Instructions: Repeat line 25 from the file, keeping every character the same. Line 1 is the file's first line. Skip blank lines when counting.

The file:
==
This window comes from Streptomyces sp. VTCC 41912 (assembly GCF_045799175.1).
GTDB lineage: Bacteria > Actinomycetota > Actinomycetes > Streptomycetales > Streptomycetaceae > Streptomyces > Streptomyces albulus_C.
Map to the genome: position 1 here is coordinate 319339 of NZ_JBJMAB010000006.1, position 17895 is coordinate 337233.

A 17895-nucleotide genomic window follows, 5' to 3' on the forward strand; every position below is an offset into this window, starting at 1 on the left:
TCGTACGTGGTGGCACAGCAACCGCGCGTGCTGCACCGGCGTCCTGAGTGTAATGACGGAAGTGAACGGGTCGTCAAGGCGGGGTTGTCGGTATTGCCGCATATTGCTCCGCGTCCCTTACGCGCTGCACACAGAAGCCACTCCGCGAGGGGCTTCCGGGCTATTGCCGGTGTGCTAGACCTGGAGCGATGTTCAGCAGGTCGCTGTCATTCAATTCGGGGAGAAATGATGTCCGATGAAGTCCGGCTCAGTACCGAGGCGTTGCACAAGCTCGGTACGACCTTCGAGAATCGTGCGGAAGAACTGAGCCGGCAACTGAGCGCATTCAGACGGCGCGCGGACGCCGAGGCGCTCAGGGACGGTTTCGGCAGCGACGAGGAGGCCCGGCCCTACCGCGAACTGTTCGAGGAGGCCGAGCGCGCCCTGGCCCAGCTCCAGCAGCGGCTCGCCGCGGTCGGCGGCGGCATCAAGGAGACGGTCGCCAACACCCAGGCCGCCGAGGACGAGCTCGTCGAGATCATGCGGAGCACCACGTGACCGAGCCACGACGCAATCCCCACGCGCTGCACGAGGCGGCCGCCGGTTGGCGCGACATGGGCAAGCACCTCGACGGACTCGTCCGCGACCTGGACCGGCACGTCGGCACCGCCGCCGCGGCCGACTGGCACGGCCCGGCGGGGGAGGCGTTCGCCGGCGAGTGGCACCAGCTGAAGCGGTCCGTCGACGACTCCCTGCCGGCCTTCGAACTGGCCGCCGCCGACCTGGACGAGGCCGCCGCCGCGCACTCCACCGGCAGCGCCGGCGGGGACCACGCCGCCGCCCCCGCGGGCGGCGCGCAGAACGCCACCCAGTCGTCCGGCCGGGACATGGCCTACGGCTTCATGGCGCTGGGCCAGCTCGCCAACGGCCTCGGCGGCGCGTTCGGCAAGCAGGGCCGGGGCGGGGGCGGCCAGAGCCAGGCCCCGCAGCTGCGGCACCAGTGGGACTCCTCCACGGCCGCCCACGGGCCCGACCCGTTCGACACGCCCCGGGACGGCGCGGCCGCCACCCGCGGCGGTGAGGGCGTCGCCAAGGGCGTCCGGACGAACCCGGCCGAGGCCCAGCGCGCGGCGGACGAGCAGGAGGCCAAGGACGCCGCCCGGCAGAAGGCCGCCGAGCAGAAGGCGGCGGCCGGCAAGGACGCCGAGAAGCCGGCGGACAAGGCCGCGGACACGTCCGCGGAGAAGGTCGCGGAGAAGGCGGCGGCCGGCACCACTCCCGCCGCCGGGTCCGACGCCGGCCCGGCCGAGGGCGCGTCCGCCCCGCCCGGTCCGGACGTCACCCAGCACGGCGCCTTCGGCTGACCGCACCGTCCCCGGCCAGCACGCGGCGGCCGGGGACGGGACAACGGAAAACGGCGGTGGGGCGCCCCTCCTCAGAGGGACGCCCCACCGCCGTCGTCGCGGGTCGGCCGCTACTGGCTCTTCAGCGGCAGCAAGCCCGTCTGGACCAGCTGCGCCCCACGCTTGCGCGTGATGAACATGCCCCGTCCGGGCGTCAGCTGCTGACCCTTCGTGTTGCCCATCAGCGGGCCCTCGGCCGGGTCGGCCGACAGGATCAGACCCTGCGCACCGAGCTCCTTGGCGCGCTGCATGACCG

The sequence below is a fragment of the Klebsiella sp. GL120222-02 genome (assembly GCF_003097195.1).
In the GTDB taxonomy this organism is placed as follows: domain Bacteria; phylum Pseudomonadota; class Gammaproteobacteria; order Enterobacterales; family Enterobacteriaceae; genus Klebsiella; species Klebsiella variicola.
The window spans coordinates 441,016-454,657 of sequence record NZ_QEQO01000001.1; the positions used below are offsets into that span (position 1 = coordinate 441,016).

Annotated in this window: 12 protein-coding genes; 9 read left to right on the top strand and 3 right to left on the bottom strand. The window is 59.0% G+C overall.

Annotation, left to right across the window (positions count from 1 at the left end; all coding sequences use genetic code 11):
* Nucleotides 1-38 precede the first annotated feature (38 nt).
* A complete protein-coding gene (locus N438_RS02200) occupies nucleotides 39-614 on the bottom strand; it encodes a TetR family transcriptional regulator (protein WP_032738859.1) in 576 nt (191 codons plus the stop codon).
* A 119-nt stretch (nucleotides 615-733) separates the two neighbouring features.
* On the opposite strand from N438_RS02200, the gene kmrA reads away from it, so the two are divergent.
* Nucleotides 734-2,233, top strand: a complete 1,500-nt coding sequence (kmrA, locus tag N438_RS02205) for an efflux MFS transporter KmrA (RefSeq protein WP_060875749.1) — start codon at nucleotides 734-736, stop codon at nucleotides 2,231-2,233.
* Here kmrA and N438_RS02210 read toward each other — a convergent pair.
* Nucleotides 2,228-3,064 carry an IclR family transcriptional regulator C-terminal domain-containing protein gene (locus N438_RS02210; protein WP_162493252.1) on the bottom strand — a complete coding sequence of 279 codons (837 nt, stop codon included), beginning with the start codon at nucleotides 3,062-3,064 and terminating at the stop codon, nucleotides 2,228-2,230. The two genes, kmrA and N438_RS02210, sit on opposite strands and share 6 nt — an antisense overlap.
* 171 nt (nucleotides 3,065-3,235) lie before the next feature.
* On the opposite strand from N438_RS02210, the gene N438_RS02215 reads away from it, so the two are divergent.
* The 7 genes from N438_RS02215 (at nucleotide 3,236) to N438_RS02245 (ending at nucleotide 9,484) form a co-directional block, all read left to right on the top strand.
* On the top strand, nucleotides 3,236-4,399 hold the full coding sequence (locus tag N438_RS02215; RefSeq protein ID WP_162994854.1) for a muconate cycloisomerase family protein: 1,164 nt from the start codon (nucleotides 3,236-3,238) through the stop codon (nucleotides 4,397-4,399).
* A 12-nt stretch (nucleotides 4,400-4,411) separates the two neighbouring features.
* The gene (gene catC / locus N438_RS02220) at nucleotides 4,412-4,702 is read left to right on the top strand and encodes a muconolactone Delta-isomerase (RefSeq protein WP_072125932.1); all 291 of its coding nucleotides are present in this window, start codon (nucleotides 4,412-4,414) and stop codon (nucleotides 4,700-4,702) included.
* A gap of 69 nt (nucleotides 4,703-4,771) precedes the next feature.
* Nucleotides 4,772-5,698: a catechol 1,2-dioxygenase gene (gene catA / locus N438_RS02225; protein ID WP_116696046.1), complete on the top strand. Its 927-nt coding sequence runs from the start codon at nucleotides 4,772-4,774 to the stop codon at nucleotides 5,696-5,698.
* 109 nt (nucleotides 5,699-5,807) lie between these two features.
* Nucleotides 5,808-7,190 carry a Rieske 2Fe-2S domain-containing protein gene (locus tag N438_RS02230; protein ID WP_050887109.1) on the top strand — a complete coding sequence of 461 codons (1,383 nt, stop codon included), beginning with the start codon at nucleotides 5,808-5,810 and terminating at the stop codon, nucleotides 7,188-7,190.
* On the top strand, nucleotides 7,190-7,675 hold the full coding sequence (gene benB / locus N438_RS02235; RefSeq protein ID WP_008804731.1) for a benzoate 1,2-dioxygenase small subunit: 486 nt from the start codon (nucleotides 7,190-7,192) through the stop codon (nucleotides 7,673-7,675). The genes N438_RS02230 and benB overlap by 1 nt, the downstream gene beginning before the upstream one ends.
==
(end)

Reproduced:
* Nucleotides 4,772-5,698: a catechol 1,2-dioxygenase gene (gene catA / locus N438_RS02225; protein ID WP_116696046.1), complete on the top strand. Its 927-nt coding sequence runs from the start codon at nucleotides 4,772-4,774 to the stop codon at nucleotides 5,696-5,698.